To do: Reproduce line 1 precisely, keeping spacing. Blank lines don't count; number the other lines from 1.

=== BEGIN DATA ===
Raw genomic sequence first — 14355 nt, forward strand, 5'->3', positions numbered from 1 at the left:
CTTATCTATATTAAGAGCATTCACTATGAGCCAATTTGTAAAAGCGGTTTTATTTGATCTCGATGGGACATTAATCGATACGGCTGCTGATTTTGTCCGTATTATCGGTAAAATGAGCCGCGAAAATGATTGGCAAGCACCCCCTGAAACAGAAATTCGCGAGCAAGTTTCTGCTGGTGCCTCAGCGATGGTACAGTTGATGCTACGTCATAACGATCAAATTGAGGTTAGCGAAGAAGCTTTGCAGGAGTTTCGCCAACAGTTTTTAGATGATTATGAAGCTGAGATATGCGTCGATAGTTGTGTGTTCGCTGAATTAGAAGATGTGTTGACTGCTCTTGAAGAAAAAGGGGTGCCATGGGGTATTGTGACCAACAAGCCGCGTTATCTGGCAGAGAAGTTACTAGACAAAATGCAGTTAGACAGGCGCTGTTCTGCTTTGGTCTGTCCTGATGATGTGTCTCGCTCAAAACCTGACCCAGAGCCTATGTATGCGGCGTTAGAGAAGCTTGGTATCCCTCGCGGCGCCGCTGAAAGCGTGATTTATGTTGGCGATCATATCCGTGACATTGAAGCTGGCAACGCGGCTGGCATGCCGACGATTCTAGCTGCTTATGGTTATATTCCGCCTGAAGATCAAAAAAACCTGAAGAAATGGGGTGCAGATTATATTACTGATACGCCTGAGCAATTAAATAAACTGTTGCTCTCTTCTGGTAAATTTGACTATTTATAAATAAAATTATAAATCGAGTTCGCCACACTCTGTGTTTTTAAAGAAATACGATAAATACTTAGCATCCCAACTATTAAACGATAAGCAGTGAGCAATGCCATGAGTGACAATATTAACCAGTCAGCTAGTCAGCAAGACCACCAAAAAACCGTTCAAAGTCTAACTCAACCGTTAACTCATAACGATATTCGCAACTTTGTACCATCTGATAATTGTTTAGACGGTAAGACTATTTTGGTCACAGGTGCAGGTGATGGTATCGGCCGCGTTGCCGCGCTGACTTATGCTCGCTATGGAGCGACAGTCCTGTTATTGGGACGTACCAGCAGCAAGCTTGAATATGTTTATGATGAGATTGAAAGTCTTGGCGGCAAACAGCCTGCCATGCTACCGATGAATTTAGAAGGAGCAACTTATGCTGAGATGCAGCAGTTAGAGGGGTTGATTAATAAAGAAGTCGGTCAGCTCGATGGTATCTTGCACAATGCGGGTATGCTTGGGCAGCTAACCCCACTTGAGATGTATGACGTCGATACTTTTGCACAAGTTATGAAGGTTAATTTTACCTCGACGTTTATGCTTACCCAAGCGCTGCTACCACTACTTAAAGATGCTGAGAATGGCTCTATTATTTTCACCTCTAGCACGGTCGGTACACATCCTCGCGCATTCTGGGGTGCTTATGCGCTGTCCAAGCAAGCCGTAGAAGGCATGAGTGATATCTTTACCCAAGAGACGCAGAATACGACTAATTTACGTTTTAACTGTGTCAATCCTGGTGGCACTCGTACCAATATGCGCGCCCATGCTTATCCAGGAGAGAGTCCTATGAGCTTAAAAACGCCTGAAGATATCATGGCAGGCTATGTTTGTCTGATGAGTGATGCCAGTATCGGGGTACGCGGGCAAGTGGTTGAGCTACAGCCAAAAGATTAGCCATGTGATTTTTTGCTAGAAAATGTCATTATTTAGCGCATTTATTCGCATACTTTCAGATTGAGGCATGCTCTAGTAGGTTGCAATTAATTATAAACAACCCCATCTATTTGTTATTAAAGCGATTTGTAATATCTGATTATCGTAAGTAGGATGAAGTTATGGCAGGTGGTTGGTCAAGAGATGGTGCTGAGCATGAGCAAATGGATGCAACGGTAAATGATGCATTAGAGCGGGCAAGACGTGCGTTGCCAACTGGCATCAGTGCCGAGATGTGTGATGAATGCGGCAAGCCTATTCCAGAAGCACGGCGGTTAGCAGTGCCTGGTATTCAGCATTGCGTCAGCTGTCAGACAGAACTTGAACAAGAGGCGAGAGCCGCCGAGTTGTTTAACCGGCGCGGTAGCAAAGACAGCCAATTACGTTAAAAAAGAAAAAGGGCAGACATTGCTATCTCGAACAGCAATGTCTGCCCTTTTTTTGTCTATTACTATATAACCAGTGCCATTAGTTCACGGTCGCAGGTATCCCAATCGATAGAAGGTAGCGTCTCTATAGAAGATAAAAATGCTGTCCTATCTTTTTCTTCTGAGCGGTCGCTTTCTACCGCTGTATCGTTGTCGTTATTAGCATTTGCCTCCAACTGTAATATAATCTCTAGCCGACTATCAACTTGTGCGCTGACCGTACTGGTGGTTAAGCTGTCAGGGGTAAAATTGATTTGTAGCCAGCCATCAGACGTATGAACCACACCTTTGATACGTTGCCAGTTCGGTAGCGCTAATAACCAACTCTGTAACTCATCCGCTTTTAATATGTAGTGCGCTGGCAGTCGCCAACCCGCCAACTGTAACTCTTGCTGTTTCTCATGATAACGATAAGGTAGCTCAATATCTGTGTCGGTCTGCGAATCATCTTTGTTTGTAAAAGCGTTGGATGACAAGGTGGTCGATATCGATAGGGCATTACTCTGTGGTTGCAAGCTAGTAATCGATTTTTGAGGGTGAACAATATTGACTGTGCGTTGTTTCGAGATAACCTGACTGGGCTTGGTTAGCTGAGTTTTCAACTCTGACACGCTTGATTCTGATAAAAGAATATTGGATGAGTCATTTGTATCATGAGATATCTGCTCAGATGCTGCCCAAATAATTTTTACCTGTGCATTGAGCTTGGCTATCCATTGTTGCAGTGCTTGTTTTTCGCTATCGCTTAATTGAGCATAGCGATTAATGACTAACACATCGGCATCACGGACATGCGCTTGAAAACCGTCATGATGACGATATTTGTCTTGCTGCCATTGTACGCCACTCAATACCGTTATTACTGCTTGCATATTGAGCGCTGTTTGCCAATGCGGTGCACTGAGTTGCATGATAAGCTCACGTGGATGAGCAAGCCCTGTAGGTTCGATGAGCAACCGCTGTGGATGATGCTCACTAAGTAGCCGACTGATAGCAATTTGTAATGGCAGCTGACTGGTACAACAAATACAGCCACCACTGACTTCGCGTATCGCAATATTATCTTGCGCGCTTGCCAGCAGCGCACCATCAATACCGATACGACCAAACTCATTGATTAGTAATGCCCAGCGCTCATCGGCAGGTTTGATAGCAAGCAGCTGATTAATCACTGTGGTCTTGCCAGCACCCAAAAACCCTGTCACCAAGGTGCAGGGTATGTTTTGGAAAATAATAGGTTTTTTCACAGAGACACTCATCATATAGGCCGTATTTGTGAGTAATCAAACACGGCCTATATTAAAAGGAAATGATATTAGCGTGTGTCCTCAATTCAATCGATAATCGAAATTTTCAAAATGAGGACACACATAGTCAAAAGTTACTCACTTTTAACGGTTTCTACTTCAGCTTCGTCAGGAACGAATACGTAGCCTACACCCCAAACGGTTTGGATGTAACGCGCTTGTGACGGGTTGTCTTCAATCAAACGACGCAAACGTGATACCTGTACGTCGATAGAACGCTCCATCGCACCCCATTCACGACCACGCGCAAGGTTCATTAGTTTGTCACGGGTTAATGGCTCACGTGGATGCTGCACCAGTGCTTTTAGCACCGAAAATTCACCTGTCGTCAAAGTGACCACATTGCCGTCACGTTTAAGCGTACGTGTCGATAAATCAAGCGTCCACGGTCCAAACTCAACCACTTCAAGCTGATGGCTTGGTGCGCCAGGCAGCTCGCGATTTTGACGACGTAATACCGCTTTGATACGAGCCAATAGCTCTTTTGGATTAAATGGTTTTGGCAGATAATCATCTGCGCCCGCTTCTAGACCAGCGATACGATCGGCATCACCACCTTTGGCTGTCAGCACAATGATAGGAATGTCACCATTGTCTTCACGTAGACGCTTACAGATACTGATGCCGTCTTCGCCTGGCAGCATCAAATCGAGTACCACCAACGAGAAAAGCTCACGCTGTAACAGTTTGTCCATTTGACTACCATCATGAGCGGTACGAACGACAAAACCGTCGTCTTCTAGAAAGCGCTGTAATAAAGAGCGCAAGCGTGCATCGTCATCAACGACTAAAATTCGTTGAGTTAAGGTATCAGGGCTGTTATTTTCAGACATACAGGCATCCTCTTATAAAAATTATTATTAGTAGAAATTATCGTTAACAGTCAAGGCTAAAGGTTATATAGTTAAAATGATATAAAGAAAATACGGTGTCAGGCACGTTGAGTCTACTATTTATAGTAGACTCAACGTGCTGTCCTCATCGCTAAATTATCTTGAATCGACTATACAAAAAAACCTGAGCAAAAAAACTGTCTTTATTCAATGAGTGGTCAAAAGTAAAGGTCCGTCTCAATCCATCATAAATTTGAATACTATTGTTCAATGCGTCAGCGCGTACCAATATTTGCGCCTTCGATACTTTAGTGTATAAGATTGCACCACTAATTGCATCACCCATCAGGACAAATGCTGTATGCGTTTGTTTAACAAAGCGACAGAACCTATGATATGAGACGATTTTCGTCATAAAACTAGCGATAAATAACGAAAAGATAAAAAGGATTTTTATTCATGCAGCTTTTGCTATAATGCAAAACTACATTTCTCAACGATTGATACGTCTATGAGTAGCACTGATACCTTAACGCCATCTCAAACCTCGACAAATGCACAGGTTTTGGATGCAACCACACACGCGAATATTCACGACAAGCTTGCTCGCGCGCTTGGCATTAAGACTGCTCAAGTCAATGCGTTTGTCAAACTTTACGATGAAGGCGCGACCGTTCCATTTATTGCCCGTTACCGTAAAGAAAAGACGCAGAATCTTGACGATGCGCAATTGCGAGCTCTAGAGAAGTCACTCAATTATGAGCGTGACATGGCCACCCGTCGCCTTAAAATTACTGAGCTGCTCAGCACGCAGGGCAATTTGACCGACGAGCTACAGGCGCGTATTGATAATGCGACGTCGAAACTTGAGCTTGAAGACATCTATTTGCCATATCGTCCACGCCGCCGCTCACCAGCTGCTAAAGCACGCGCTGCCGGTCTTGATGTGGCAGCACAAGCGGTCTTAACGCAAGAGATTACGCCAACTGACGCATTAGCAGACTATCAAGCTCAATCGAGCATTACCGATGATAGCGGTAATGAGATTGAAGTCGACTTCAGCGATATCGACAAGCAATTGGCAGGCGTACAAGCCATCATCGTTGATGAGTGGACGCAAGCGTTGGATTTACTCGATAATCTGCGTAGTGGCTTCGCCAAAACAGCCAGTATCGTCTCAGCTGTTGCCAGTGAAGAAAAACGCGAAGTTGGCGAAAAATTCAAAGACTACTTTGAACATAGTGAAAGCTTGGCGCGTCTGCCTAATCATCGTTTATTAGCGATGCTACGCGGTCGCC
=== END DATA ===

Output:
Raw genomic sequence first — 14355 nt, forward strand, 5'->3', positions numbered from 1 at the left: